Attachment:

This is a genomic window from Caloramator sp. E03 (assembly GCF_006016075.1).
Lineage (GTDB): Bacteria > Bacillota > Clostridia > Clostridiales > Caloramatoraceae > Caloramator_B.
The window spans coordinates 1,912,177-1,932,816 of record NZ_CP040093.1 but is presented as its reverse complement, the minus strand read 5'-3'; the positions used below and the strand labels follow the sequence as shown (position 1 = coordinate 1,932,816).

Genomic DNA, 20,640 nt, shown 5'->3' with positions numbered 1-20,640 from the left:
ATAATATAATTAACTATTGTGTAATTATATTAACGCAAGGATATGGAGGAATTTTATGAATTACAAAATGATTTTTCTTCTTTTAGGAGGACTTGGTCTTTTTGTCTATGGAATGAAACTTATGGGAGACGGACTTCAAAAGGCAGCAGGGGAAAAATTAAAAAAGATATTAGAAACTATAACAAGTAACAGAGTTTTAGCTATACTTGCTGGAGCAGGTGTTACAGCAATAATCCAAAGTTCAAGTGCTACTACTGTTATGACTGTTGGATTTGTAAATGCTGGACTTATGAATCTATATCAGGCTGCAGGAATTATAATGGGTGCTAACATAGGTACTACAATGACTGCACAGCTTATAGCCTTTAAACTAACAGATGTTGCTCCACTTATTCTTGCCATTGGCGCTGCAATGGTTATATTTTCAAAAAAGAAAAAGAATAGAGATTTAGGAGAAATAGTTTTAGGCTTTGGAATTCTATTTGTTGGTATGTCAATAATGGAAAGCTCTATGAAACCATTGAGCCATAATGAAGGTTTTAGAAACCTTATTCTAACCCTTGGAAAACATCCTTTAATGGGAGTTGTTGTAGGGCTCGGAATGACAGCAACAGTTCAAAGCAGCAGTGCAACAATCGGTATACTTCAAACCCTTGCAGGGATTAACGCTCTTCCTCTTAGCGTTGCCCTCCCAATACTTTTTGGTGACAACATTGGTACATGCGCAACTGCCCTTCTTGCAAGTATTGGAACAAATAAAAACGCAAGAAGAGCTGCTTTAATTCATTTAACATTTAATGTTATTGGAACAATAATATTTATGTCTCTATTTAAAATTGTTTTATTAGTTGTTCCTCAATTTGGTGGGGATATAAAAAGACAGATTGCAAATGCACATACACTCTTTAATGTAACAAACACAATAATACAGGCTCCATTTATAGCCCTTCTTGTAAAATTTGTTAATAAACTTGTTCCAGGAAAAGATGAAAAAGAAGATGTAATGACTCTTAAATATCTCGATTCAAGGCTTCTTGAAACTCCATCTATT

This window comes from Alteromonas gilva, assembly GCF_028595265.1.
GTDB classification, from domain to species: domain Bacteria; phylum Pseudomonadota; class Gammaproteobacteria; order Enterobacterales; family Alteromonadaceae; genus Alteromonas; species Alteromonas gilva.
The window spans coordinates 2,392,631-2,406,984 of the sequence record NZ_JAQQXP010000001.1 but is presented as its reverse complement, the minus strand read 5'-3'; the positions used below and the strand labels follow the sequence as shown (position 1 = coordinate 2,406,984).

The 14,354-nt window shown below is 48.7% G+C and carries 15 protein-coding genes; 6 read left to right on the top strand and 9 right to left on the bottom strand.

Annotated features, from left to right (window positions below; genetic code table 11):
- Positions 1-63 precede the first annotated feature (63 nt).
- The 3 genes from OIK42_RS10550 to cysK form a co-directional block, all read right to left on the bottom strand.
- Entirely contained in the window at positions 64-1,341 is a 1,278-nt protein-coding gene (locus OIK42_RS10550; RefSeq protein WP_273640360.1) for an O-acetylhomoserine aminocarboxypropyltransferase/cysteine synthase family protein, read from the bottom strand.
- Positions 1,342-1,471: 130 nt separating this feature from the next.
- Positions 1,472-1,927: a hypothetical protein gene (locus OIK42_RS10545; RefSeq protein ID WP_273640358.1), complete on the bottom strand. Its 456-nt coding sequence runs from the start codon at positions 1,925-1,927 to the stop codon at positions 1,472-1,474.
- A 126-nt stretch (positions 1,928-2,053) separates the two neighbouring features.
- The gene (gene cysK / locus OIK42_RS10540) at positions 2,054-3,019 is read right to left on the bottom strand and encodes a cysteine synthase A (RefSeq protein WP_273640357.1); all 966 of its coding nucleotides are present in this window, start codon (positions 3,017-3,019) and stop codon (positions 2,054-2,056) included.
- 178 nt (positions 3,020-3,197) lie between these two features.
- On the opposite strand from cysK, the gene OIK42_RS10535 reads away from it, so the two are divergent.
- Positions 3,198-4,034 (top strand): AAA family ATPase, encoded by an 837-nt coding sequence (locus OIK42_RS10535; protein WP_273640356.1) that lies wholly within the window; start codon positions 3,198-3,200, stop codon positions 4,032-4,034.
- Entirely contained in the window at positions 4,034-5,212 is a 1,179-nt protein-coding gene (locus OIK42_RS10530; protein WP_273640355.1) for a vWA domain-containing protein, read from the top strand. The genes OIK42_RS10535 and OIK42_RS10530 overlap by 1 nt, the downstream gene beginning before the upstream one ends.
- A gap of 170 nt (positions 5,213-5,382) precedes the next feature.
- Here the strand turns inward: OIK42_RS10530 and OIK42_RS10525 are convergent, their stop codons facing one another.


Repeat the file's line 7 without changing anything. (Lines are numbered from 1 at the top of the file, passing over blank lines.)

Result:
GTDB classification, from domain to species: domain Bacteria; phylum Pseudomonadota; class Gammaproteobacteria; order Enterobacterales; family Alteromonadaceae; genus Alteromonas; species Alteromonas gilva.